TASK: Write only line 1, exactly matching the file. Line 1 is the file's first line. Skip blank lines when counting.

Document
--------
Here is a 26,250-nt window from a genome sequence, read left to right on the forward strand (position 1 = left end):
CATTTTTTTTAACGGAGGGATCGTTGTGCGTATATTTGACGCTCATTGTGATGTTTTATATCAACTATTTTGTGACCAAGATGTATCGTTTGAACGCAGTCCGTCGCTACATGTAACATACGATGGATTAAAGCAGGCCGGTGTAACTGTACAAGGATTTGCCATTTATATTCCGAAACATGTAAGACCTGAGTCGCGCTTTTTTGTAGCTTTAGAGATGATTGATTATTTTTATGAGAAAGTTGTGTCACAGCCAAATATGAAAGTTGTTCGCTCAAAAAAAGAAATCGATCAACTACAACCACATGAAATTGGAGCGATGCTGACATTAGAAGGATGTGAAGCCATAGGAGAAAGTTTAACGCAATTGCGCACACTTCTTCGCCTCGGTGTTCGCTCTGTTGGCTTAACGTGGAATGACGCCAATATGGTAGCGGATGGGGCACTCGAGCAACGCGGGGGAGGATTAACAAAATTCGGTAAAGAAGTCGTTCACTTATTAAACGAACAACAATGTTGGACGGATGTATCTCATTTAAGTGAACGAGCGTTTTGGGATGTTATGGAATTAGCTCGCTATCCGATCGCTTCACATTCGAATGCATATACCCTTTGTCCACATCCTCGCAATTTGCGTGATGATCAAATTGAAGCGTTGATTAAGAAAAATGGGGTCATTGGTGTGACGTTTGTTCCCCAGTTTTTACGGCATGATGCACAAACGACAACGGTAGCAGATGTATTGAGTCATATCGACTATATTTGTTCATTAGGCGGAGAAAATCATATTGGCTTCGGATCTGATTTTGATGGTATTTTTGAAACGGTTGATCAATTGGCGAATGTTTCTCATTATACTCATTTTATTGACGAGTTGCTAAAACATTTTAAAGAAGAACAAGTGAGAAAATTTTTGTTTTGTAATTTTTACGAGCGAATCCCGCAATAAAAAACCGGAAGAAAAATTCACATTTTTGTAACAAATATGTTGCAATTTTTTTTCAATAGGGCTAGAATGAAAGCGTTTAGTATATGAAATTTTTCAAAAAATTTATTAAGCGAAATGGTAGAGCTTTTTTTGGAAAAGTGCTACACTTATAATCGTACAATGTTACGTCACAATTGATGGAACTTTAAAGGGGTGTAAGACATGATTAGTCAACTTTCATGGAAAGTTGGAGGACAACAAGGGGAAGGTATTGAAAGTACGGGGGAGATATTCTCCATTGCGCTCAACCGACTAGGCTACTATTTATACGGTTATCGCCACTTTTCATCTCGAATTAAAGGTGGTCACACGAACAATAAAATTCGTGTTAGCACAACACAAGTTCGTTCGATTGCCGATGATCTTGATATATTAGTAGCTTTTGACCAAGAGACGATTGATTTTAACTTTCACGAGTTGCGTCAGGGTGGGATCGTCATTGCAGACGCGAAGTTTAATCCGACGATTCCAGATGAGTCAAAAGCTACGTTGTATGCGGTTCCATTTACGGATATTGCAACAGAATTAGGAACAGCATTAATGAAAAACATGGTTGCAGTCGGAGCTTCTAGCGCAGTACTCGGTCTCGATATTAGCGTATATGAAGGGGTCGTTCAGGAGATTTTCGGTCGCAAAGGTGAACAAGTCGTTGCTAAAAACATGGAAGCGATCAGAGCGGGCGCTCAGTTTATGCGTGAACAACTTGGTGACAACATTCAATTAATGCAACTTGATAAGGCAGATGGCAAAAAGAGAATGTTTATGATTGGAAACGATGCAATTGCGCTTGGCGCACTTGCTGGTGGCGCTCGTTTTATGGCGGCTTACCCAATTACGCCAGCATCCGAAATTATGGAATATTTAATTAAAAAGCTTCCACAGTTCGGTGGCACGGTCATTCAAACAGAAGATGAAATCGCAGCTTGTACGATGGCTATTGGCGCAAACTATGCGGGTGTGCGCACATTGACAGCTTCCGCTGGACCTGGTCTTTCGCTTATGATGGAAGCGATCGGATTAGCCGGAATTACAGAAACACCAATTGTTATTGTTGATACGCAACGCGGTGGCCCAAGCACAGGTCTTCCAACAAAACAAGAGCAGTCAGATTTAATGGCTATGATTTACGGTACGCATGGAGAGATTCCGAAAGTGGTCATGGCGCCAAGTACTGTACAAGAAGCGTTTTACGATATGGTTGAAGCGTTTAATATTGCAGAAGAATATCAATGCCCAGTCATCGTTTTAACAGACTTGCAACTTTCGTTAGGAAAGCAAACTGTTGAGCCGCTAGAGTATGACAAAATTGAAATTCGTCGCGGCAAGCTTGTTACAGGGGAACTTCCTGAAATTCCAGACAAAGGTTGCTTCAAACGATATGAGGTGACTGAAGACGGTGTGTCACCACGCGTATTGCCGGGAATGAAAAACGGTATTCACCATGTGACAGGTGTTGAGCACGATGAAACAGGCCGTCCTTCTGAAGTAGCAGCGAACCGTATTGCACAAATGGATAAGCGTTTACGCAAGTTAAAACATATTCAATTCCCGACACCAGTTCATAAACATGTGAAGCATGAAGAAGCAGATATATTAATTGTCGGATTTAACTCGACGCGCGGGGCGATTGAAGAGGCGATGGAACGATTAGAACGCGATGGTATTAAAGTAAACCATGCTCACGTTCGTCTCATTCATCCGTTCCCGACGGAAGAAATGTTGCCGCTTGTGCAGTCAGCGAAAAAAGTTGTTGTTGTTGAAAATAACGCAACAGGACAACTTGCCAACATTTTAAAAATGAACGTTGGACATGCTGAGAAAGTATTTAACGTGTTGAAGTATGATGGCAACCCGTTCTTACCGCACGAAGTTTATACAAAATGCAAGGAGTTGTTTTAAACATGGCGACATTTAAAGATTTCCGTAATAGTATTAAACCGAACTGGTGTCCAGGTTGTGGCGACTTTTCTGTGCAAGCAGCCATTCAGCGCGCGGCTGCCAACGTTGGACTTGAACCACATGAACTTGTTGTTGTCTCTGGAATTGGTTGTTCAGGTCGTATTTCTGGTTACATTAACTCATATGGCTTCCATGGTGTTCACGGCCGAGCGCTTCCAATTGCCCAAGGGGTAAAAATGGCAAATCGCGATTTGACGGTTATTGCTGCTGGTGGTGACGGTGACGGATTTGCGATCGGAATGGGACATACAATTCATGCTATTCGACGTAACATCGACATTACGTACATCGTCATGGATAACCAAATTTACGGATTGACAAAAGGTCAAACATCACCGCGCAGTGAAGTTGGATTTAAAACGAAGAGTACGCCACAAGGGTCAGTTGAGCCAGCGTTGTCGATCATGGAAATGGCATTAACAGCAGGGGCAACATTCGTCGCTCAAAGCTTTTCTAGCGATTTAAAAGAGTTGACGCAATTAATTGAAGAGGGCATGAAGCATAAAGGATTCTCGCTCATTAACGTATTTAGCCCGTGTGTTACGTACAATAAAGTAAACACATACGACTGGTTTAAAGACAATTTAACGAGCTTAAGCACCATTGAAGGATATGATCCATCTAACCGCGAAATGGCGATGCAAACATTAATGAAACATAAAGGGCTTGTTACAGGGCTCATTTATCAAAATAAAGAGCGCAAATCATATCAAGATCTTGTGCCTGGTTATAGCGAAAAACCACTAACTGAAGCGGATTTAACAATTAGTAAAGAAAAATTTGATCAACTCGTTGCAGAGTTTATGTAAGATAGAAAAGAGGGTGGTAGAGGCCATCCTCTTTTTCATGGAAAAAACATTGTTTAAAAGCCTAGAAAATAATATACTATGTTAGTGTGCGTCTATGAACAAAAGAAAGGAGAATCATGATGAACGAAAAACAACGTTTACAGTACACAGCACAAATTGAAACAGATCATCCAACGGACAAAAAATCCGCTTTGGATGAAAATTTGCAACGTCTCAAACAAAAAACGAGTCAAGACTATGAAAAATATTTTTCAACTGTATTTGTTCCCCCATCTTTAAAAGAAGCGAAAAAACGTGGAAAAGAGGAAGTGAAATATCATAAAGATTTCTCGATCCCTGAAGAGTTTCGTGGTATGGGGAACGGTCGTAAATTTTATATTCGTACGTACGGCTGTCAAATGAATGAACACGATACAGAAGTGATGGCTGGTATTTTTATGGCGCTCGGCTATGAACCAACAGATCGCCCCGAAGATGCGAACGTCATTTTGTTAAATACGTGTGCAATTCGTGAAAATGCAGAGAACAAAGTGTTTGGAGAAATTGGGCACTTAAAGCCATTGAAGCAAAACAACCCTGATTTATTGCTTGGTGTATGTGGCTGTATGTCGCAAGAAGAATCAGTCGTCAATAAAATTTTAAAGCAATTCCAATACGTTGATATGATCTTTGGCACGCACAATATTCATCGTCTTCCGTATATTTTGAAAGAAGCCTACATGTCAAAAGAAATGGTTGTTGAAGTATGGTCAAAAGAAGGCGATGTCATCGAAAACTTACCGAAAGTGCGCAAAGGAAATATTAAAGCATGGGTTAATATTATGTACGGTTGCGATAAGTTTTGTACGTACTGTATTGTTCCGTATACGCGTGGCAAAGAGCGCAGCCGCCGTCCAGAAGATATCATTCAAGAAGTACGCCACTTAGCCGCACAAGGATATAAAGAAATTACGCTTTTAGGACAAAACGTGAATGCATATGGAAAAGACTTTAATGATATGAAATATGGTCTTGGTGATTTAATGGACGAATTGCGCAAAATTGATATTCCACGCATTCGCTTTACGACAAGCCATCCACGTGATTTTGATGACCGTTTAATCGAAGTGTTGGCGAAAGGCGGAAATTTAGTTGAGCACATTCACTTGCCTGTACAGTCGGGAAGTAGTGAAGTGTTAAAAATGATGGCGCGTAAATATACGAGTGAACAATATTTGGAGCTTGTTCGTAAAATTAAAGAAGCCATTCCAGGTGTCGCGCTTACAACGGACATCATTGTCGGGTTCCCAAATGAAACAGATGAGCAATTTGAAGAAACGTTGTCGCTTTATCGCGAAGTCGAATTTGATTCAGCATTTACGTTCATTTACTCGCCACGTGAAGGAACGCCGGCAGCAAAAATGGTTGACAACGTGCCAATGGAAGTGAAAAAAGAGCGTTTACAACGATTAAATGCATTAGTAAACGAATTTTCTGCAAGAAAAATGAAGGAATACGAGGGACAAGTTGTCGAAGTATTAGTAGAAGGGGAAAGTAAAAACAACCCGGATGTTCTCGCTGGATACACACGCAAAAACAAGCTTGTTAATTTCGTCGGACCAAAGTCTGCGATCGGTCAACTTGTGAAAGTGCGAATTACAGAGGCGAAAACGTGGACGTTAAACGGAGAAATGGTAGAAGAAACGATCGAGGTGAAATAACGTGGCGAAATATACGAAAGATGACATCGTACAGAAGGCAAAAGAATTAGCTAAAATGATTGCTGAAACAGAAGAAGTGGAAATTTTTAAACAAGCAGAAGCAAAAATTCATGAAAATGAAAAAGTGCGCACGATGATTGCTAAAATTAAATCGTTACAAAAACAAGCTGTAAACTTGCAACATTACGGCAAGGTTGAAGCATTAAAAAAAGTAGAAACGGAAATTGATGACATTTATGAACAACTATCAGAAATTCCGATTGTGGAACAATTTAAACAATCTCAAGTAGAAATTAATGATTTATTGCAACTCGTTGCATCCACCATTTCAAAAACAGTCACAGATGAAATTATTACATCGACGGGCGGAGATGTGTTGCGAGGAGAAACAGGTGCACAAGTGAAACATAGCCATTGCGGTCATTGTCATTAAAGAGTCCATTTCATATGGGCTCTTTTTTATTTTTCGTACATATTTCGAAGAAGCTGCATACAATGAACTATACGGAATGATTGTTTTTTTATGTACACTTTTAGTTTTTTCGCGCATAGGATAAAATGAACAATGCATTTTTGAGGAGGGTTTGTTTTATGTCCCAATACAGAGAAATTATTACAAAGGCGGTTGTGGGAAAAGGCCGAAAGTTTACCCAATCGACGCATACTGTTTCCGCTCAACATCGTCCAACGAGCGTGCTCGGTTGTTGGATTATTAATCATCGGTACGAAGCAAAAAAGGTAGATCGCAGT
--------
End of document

Here is a 26,250-nt window from a genome sequence, read left to right on the forward strand (position 1 = left end):